Parents and guardians in Wolverhampton are being asked to ensure their children are up to date with the measles, mumps and rubella (MMR) vaccine, as latest data shows uptake across England has dropped to the lowest level in a decade.

The percentage of 5 year olds who have had both doses of the MMR vaccine in England is currently 86.3%, well below the World Health Organization’s target of 95% which it says is needed to achieve and sustain the elimination of measles. It also means around 3 in 20 children starting school are at risk of catching measles.

The virus is highly contagious, so even a small decline in MMR uptake can lead to a rise in cases. And, as international travel resumes, it is more likely that measles will be brought in from countries that have higher levels of the disease.

The MMR vaccine is known to give 99% protection against both measles and rubella. Children are offered 2 doses of the vaccine by their registered GP surgery, the first when they turn 1 and the second at around 3 years and 4 months, before they start nursery or school.

Councillor Jasbir Jaspal, the City of Wolverhampton Council’s Cabinet Member for Public Health and Wellbeing, said: "Measles is highly contagious; it can infect 9 in 10 non-immune children – those who are either unvaccinated or have not been infected previously – and lead to complications such as ear and chest infections, fits, diarrhoea and dehydration. 

“On what are thankfully rare occasions, it can cause long term disabilities or, tragically, even death.

“Starting nursery and school increases the risk of exposure to infectious diseases, and that's why it is vital your children have their MMR vaccines as soon as they are eligible for them.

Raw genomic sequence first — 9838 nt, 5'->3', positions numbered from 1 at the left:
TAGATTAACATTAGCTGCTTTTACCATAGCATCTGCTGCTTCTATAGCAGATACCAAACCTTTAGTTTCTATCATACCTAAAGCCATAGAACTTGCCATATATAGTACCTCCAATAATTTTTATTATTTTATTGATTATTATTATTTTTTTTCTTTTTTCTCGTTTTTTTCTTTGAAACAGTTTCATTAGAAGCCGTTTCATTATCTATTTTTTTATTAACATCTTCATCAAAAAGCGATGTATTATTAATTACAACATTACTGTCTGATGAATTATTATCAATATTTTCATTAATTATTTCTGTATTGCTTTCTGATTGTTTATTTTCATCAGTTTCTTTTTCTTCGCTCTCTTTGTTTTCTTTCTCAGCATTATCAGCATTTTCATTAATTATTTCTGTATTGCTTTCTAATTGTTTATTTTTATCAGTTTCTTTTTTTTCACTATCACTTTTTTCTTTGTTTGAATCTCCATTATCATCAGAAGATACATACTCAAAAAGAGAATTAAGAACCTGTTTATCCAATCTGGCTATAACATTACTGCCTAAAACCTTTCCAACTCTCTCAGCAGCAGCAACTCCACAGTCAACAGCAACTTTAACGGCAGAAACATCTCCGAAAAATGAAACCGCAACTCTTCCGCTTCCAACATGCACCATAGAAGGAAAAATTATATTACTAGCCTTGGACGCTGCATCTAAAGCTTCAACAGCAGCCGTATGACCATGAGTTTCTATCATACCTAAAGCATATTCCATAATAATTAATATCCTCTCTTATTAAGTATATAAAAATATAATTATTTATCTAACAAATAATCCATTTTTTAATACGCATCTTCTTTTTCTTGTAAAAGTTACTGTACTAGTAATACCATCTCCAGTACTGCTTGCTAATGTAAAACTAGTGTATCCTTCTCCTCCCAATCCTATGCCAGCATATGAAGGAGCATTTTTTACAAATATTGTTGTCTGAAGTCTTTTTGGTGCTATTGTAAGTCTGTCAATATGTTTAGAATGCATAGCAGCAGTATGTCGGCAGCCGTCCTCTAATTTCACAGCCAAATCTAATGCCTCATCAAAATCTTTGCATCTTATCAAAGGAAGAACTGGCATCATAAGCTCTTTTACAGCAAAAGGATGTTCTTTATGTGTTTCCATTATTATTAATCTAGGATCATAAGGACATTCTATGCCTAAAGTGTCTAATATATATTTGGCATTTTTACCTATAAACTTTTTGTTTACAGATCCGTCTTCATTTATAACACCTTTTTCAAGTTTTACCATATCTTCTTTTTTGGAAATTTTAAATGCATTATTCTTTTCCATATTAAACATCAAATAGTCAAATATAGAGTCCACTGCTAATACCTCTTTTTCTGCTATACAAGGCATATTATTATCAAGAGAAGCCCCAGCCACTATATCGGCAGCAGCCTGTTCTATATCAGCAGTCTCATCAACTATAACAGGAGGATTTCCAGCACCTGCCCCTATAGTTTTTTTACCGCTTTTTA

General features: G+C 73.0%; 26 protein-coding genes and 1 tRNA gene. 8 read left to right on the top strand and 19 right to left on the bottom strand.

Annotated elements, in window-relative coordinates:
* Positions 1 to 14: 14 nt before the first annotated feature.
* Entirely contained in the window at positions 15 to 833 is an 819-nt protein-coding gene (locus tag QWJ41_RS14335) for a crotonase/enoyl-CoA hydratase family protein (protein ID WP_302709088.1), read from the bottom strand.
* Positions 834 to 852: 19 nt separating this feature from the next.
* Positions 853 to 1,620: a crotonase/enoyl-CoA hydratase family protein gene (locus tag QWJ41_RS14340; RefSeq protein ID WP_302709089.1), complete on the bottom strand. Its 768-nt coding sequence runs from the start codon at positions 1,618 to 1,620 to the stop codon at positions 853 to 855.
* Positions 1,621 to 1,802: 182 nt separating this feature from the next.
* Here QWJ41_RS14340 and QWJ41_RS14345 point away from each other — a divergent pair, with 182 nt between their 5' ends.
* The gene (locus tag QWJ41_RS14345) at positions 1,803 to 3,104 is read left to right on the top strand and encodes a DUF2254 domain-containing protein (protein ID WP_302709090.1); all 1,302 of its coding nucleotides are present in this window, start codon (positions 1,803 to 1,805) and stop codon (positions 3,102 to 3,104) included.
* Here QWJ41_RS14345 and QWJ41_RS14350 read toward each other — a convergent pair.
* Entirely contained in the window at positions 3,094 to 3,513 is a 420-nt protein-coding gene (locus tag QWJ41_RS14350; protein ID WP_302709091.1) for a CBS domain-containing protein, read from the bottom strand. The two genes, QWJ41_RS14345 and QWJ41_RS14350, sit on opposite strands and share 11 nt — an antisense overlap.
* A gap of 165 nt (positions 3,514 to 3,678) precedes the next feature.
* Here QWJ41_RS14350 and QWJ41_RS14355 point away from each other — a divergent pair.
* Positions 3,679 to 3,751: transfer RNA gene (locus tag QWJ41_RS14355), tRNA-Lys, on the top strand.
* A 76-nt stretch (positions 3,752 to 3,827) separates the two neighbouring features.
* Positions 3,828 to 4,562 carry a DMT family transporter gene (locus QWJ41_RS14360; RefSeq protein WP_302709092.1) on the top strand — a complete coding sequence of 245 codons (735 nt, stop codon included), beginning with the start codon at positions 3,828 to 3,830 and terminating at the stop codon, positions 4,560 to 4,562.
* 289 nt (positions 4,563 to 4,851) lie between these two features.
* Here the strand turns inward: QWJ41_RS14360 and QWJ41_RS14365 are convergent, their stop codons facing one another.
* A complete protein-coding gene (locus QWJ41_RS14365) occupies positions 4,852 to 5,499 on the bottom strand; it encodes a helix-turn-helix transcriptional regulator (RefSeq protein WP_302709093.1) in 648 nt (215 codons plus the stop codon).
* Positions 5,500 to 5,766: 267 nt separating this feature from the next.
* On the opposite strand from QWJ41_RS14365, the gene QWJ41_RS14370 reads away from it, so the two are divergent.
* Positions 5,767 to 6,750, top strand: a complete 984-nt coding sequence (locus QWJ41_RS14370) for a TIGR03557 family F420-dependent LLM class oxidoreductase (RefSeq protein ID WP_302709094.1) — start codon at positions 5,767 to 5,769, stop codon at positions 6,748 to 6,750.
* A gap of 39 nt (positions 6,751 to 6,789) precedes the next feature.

"Indeed, it is incredibly important that parents and carers ensure their child is up to date with all their routine vaccinations, not just MMR, as these vaccines give children crucial protection against serious and potentially deadly illnesses. They also help to stop outbreaks in the community. 
“If you think your child has missed a vaccination, check their Red Book. If you don’t have the Red Book to hand, do not worry – simply contact your GP to check as soon as you can. You can ask for an appointment for their jab to be arranged so that you can make sure they have maximum protection against disease.”

Dr Vanessa Saliba, Consultant Epidemiologist at the UK Health Security Agency, added: “The MMR vaccine offers the best protection from measles, mumps and rubella which is why we’re calling on parents and guardians to make sure their children are up to date with their 2 doses. 

“Even a small drop in vaccine coverage can have a big impact on population immunity levels and lead to outbreaks. I would urge parents to check if their children are up to date with their MMR vaccines and if not to get them booked in as soon as they are able. It’s never too late to catch up."

For more details on the MMR vaccine, visit NHS. If your child isn’t registered with a GP, you can find out how to do so at NHS – GPs.